The road through the wardrobe
Trip Start Jul 12, 2013
15Trip End Ongoing
Map your own trip!
Show trip route
For 25 out of the last 26 days I have been riding across the province of Ontario. I was seriously beginning to feel stuck in some geographical twilight zone. One where all roads lead uphill and where the provincial boundary between Ontario and Manitoba was just the stuff of fiction. Tales of mythical lands touted to gullible cyclists.
But, I have found my way through the wardrobe and have finally entered my second out of five provinces, Manitoba, which at less than 500km across, promises a welcome, short ride through.
In the last week, since leaving Thunder Bay I have also crossed my first timezone, gaining an hour of time, if unfortunately not milage, my first land crossing on foot (or wheel)
The Trans-Canada Highway remains with me, or I with it. It's comforting, it feels like I am journeying with a friend. The highway, completed in 1971, is one if the longest in the world, going through all 10 Canadian provinces to connect the Atlantic and Pacific oceans. During the last 1000 miles it has ranged from a roaring, fast flowing four lane torrent, to a single lane trickle, unmade in parts due to construction, carrying a wake of gargantuan multi-sectioned trucks which pass inches from you in a never ending thundering wall of steel. Also carried in it's wake, huge RVs towing cars, cars towing trailers, Harley Davidson's and the odd, wobbly cyclist (approximately 42 to date).
It's a fascinating road, not least because of the pace in which I travel. The visual aspect isn't done justice by my photographs, but it's travel that excites all the senses.
The smell of pine wood from the forests and wafted from the massive logging trucks thundering past. The indescribable stench of a flattened skunk, that is heralded, peaks and lingers for a good half a mile.
Lakes and rivers provide shade and the chance of a lunchtime swim to cool off, washing off some of the dust, bike grease and insect life that is drawn to the skin like a magnet. Walking over carpets of leaves and wading out into warm sandy bays.
The sounds of the road too form a strange soundtrack to trains of thought, insect and bird calls, the ever present wind, roaring or whispering in the grasses and in quiet moments and the sound of water. The growl and ground-shaking of monster trucks, the (I think) friendly hooting of cars and the soporific swish of bike tyres and clank of gears.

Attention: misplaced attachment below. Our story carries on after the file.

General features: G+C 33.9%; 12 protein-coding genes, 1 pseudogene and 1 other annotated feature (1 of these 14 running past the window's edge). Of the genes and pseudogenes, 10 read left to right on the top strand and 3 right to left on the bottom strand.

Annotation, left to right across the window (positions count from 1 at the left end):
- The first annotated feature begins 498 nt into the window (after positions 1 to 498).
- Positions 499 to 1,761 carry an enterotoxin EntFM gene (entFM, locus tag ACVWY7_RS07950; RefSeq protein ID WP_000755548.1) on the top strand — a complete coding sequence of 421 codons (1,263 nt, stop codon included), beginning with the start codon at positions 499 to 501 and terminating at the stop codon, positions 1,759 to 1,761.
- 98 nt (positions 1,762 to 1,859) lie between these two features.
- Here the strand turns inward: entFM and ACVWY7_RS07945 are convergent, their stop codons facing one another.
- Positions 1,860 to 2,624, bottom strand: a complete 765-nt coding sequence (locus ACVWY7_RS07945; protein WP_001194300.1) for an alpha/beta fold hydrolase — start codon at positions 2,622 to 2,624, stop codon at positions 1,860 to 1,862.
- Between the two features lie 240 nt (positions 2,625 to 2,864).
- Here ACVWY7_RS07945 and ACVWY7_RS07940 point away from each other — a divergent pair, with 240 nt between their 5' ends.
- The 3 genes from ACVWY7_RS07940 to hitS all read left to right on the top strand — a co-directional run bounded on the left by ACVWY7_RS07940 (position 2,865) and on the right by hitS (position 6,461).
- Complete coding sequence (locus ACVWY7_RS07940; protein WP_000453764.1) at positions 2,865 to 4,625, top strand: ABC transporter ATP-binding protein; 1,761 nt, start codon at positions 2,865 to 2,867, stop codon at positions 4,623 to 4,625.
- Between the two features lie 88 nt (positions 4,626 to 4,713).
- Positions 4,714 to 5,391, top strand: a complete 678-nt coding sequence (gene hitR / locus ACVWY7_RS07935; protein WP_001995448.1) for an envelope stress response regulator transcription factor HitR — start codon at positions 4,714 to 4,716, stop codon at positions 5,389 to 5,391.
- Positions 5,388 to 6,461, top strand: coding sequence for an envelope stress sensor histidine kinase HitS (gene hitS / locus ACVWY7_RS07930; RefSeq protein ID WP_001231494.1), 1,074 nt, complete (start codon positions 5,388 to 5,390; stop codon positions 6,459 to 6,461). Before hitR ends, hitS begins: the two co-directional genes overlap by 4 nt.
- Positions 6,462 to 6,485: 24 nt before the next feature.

There's much time to watch the stunning scenery slip past, but equally fascinating to me is the morass of debris discarded on the side of the road. A deciduous layer of the lost and abandoned remnants of a thousand daily journeys.
My top 4 in reverse, preferential order:
4) Wildlife, especially insects, carpets of crickets and a plethora of bugs hitching a free bike ride. And the deceased variety, numerous birds and mammals reduced to 2D caricatures
3) Vehicle parts, including fundamental components such as doors, wheels and an engine!
2) Shoes, always the left ones?
1) But by far and away the winner, the copious number of plastic drinks bottles (all varieties) filled with a strange amber liquid.....Not apple juice, but the mobile toileting solution of the male, vehicle driving population (sorry chaps, but I have have yet to meet a woman who can aim accurately into a bottleneck).
One of my many roadside games is to fleetingly analyse the colour, linked to hydration state of the owner. Ooh, I think, that one was a little dehydrated, or, gosh, that really looks problematic.
My favourite to date was a spring water bottle whose label proudly proclaimed "A Canadian product, naturally filtered and bottled at source". Still technically as advertised I guess!
Since Thunder Bay I have covered a non-stop 484 miles (779km) in 6 days, including my first ever 100 mile or 155km day. Camping or staying at Savanne River, Ignace, Vermilion Bay, Kenora and Prawda. I also acquired a camp mate for a few nights. My new cycle buddy Peter, has been heading in the same direction as me, 'commuting' to work from Hamilton (near Toronto) to Winnipeg. Fortunately for him it wasn't a weekly trip!
So, life on the road continues, Manitoba is already flattening out, the Canadian shield (a great swathe of pecambrian igneous rock which covers half of Canada) diminishes,softening from jagged rocky hills to flat rolling prairies which melt into the horizon. A few rest days and then off on the road again.
Huge thank you's, for all the emails and comments, they continue to be a real source of support. To my lovely couch surfing host Gail, a true port in a storm! To fellow travellers Sam, Diederick, Thomas and Jonathan, Shirley, Shirley and Gary, Candice. And to Bill for the beer and cheer when it was needed most :-)